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Don’t Catch The Cold

By Caitlin Davey
Grades 1-3
Science and Technology,
  • Computing and Networks
  • Technology and Society
Tools & Languages

Key Coding Concepts

  • Debugging



Finding problems or ‘bugs’ in code and solving them



A computer virus is a piece of software that causes malfunction or issues on a computer machine. A computer virus can infect or transmit to other computers usually with the same operating system.


Operating system

An operating system is the visuals of the computer you see when you use it. It supports the basic function of the computer like opening emails, saving files, displaying/saving photos.



A computer system is the complete computer made up of all its parts. This includes both hardware, the physical part of the computer (like the keys), and software, the visual part of the computer (what happens on the screen).






The ‘Don’t Catch the Cold’ activity compares biological viruses to technological viruses. Learners will explore the similarities and differences between these viruses.

  • Plan to adjust the game as need be for your classroom environment. Alternatively, a classic clapping game like ‘Stella Ella Ola’ might work as a way to get learners started playing the game.


  1. After reviewing the immune system or body system, explain and define a computer system.
  2. Prompt learners by asking them what the parts of the computer are. Make a list of answers on chart paper to display.
  3. Ask learners about some of the programs or things they might DO on a computer.
  4. Explain a computer operating system.
  5. Explain what a computer virus is.


  1. Have learners sit in a circle.
  2. Explain to learners that they will be playing a clapping game where there will be one learner who leads or sets the pattern of the game.
  3. Instruct learners that there will be another learner who is trying to subtly break the pattern. They will be the virus!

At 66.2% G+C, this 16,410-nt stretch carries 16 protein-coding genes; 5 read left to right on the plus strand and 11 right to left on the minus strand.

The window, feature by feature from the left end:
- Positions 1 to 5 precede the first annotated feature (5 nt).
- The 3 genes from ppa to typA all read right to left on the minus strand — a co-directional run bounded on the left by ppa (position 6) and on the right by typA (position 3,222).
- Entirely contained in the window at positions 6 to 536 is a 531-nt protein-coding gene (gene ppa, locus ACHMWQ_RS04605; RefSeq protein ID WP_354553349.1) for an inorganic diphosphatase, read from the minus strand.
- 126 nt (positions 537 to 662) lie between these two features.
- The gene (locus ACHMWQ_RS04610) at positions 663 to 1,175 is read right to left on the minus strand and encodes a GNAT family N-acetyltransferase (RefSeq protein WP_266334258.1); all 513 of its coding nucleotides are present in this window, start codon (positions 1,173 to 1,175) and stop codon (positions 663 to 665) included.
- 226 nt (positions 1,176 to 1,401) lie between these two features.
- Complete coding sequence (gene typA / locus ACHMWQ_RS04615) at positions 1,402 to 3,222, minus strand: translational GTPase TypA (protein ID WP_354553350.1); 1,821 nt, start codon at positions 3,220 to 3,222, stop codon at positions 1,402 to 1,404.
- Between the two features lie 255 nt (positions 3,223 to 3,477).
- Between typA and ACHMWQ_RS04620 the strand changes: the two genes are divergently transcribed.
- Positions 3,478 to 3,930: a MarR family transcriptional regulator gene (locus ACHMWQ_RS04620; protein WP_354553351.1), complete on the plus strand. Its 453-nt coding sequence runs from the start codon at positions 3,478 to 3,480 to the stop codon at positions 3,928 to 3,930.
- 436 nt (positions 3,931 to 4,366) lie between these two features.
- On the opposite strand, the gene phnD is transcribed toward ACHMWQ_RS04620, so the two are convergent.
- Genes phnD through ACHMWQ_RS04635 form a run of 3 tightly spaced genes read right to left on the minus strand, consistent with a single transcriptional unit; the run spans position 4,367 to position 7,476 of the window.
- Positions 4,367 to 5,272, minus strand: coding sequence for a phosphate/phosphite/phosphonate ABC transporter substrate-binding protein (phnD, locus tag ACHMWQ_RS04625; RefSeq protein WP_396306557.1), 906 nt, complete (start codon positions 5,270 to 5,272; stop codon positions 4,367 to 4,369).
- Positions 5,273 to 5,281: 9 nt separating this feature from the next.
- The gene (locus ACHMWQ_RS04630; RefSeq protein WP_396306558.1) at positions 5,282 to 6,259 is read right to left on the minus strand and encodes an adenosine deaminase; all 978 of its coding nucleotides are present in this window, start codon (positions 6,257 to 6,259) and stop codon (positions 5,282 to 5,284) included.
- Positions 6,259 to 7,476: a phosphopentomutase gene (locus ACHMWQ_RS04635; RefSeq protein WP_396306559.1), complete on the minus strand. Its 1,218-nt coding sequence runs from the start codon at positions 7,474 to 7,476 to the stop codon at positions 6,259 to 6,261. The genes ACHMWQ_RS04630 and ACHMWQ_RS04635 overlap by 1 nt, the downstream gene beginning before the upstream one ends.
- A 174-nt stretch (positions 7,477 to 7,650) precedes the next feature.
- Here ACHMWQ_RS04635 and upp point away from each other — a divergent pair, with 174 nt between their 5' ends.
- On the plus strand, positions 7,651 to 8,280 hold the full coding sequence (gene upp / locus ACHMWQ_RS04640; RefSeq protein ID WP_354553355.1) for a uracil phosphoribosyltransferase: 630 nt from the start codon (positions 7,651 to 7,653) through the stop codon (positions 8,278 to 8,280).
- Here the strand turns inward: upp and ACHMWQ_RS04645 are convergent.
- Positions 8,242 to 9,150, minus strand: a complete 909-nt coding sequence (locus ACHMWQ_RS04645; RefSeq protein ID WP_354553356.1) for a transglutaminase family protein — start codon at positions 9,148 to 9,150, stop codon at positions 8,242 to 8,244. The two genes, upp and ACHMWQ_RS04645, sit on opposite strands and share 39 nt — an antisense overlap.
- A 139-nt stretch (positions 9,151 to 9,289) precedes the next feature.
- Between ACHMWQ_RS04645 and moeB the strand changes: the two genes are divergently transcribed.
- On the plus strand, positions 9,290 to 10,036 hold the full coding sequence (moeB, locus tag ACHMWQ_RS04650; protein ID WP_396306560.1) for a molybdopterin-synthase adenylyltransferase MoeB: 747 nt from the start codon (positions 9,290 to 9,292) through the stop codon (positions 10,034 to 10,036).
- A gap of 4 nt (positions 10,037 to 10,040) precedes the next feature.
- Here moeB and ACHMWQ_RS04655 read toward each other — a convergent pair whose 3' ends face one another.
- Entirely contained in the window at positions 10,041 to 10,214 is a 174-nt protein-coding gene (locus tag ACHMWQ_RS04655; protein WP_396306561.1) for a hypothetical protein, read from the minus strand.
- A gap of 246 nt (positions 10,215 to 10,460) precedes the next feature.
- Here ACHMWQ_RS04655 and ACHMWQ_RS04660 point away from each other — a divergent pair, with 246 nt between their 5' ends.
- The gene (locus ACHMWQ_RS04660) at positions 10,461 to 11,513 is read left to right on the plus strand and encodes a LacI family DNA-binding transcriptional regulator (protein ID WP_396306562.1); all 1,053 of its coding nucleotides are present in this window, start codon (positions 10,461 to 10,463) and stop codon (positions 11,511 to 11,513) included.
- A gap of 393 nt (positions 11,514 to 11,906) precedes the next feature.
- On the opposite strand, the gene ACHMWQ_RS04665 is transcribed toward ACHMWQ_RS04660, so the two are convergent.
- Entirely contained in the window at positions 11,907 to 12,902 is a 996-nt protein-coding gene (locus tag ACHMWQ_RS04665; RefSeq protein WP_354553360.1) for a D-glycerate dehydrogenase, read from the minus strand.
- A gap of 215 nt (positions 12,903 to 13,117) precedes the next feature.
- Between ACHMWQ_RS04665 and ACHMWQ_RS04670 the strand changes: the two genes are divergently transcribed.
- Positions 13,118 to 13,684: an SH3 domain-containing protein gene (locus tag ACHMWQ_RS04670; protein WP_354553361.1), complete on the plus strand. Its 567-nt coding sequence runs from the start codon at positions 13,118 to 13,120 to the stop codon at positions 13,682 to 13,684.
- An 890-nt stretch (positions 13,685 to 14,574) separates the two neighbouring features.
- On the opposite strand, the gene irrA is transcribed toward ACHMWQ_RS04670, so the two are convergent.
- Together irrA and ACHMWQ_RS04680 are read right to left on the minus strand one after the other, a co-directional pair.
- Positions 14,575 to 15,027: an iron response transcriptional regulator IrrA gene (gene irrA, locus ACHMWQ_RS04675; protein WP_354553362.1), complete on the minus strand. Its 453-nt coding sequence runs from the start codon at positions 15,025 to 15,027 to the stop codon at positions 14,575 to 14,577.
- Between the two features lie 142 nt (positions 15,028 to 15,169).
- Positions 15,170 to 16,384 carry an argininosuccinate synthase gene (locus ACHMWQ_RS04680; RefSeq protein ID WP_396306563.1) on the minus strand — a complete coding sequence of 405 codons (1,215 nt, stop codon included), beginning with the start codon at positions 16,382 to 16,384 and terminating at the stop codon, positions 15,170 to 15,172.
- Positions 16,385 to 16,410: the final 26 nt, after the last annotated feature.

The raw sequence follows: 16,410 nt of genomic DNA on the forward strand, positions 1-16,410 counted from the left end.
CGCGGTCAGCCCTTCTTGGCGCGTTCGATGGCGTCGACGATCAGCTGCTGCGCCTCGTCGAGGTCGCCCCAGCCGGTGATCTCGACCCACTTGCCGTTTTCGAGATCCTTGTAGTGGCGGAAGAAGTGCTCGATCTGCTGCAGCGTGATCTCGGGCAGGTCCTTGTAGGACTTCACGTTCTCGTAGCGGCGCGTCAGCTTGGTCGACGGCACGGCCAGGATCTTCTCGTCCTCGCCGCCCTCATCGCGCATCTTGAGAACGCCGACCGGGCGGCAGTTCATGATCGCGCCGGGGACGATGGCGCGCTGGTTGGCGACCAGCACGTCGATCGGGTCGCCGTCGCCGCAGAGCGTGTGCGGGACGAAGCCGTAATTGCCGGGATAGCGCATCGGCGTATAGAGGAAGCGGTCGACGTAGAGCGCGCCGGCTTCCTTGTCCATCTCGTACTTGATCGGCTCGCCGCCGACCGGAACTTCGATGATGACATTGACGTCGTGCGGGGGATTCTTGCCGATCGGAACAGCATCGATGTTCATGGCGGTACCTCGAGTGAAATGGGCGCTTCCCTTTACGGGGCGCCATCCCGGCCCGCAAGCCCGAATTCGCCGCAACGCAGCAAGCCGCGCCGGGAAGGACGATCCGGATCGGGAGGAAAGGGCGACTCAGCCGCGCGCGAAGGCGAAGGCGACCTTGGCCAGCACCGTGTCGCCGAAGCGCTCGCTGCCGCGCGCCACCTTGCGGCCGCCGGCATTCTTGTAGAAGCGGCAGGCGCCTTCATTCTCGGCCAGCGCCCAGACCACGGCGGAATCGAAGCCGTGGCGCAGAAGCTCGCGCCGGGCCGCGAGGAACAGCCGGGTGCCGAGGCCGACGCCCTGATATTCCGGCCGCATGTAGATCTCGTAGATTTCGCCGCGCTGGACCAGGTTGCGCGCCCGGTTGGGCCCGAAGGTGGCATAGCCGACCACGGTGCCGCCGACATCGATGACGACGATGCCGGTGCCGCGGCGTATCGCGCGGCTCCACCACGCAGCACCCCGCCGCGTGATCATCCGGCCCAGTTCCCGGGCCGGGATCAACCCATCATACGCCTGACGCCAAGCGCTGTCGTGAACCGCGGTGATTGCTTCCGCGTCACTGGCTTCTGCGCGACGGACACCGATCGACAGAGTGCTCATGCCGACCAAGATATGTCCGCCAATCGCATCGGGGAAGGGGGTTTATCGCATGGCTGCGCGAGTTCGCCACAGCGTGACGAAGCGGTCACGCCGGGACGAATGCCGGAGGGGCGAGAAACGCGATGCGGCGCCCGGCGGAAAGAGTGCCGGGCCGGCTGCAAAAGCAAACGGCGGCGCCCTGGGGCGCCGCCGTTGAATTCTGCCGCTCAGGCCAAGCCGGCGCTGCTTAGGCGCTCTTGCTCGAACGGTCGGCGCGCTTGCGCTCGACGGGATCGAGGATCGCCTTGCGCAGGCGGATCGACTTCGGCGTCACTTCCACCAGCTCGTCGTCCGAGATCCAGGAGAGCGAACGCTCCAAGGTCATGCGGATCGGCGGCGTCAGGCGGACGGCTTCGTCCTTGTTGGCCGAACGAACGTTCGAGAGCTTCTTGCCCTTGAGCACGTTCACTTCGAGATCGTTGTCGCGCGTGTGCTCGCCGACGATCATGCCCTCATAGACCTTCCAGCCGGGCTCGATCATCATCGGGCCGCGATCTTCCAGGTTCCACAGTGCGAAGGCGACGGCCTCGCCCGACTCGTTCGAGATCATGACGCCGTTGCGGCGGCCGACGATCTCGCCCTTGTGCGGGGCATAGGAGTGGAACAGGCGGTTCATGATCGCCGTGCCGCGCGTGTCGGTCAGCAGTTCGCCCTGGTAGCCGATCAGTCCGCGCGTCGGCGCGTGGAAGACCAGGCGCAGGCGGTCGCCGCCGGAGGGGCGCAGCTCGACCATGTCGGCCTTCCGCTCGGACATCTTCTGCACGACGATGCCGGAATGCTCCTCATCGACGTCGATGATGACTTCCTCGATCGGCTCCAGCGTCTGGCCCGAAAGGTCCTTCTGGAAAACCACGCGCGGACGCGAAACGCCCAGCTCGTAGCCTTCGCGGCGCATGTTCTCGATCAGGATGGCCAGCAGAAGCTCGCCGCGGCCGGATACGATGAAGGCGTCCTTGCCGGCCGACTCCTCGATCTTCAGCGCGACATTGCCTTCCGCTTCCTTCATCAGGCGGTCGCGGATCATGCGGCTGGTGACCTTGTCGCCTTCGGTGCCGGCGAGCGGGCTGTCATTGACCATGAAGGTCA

4. The rest of the learners will, after a set amount of time, try and guess who the virus is and who the leader is.
  5. Have learners close their eyes. Select one learner to be the leader and one learner to be the virus.
  6. Have learners begin to clap their hands on their knees.
  7. Watch as the learners try and see who is making/breaking the pattern.
  8. After the game has gone on for about 5 minutes, see if learners can guess who played the leader and the virus.
  9. Explain that when we try to solve a problem on the computer, we call it “debugging”.

What was fun about the game? Was it easy or hard to be the leader? How about the virus?

How are computer viruses different from viruses in our bodies? How might they be similar?

Listen to this episode of the podcast Brains On to learn more about the common cold.

Technology/Society: Discuss how you can protect your computer from viruses. Record answers on chart paper.

Discuss the importance of creating a secure password and not sharing your password with other learners. After the discussion watch the video ‘Strong Passwords’ for more tips.

Have learners watch ‘Operating Systems’ (13:35 mins). This will provide learners with a brief history and explanation of operating systems.

Music: Have learners create their own clapping / rest sequence and teach it to the class.

Stella Ella Olla Action Song Demo (Themes & Variations)

How do you catch a cold? (Brains On)

Strong Passwords (First American)

Operating Systems: Crash Course Computer Science #18 (Crash Course)

Creative Commons 144/365 by Anna Gutermuth

Teach lessons that are tied to your existing curriculum!


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    Explore lessons based on components

    The K-12 Computer Science Framework

    Although learning how to build digital projects is a key part of Computer Science education, students should also learn a wider set of skills and competencies that will help them to harness the power of digital technologies as both creators and consumers. A comprehensive approach to K-12 Computer Science education includes learning about the following five focus areas:

    View Framework ➝


    By the end of high school, students should be able to create a simple computer program.

    Computing and Networks

    By the end of high school, students should understand and be able to use the tools and devices commonly used to build digital projects.


    By the end of high school, students should be able to explain how we use computers to create, store, organize, and analyze data.

    Technology and Society

    By the end of high school, students should be able to explore the ways in which technology and society have mutually shaped each other.


    By the end of high school, students should be able to apply design principles to the digital projects they create.